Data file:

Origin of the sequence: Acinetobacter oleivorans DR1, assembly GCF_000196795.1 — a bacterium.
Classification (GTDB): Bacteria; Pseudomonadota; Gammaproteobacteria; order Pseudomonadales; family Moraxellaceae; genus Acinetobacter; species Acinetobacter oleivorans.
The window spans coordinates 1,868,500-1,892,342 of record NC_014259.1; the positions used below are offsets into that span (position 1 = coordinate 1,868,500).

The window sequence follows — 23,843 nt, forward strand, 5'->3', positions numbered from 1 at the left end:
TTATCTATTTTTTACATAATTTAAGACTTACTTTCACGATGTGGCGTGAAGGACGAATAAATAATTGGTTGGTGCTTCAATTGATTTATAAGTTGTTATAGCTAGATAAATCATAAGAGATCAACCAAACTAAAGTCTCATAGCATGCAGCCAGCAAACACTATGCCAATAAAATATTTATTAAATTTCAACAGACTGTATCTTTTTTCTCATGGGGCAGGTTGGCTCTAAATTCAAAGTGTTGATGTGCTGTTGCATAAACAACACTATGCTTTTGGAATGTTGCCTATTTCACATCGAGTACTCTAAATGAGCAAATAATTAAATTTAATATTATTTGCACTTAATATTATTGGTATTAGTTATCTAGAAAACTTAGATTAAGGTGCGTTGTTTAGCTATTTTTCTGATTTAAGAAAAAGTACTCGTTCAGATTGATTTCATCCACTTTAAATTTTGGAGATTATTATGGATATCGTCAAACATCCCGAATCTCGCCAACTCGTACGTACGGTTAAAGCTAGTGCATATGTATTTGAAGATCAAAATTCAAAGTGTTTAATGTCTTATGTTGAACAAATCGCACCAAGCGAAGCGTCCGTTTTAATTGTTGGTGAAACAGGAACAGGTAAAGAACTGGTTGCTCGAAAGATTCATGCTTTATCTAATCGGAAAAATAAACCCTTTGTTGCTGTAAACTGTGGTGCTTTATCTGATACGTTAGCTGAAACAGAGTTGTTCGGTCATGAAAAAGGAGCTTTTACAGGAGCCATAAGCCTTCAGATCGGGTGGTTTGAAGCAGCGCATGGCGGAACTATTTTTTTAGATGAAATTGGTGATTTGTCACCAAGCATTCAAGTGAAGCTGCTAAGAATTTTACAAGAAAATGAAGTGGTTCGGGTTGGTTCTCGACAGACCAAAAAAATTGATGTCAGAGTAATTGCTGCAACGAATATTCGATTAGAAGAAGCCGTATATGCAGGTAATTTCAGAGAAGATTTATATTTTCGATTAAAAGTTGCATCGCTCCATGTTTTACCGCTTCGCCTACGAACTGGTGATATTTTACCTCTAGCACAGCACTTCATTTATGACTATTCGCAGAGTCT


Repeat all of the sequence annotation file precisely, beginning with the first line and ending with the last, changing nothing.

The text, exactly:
Origin of the sequence: Acinetobacter oleivorans DR1, assembly GCF_000196795.1 — a bacterium.
Classification (GTDB): Bacteria; Pseudomonadota; Gammaproteobacteria; order Pseudomonadales; family Moraxellaceae; genus Acinetobacter; species Acinetobacter oleivorans.
The window spans coordinates 1,868,500-1,892,342 of record NC_014259.1; the positions used below are offsets into that span (position 1 = coordinate 1,868,500).

The window sequence follows — 23,843 nt, forward strand, 5'->3', positions numbered from 1 at the left end:
TTATCTATTTTTTACATAATTTAAGACTTACTTTCACGATGTGGCGTGAAGGACGAATAAATAATTGGTTGGTGCTTCAATTGATTTATAAGTTGTTATAGCTAGATAAATCATAAGAGATCAACCAAACTAAAGTCTCATAGCATGCAGCCAGCAAACACTATGCCAATAAAATATTTATTAAATTTCAACAGACTGTATCTTTTTTCTCATGGGGCAGGTTGGCTCTAAATTCAAAGTGTTGATGTGCTGTTGCATAAACAACACTATGCTTTTGGAATGTTGCCTATTTCACATCGAGTACTCTAAATGAGCAAATAATTAAATTTAATATTATTTGCACTTAATATTATTGGTATTAGTTATCTAGAAAACTTAGATTAAGGTGCGTTGTTTAGCTATTTTTCTGATTTAAGAAAAAGTACTCGTTCAGATTGATTTCATCCACTTTAAATTTTGGAGATTATTATGGATATCGTCAAACATCCCGAATCTCGCCAACTCGTACGTACGGTTAAAGCTAGTGCATATGTATTTGAAGATCAAAATTCAAAGTGTTTAATGTCTTATGTTGAACAAATCGCACCAAGCGAAGCGTCCGTTTTAATTGTTGGTGAAACAGGAACAGGTAAAGAACTGGTTGCTCGAAAGATTCATGCTTTATCTAATCGGAAAAATAAACCCTTTGTTGCTGTAAACTGTGGTGCTTTATCTGATACGTTAGCTGAAACAGAGTTGTTCGGTCATGAAAAAGGAGCTTTTACAGGAGCCATAAGCCTTCAGATCGGGTGGTTTGAAGCAGCGCATGGCGGAACTATTTTTTTAGATGAAATTGGTGATTTGTCACCAAGCATTCAAGTGAAGCTGCTAAGAATTTTACAAGAAAATGAAGTGGTTCGGGTTGGTTCTCGACAGACCAAAAAAATTGATGTCAGAGTAATTGCTGCAACGAATATTCGATTAGAAGAAGCCGTATATGCAGGTAATTTCAGAGAAGATTTATATTTTCGATTAAAAGTTGCATCGCTCCATGTTTTACCGCTTCGCCTACGAACTGGTGATATTTTACCTCTAGCACAGCACTTCATTTATGACTATTCGCAGAGTCT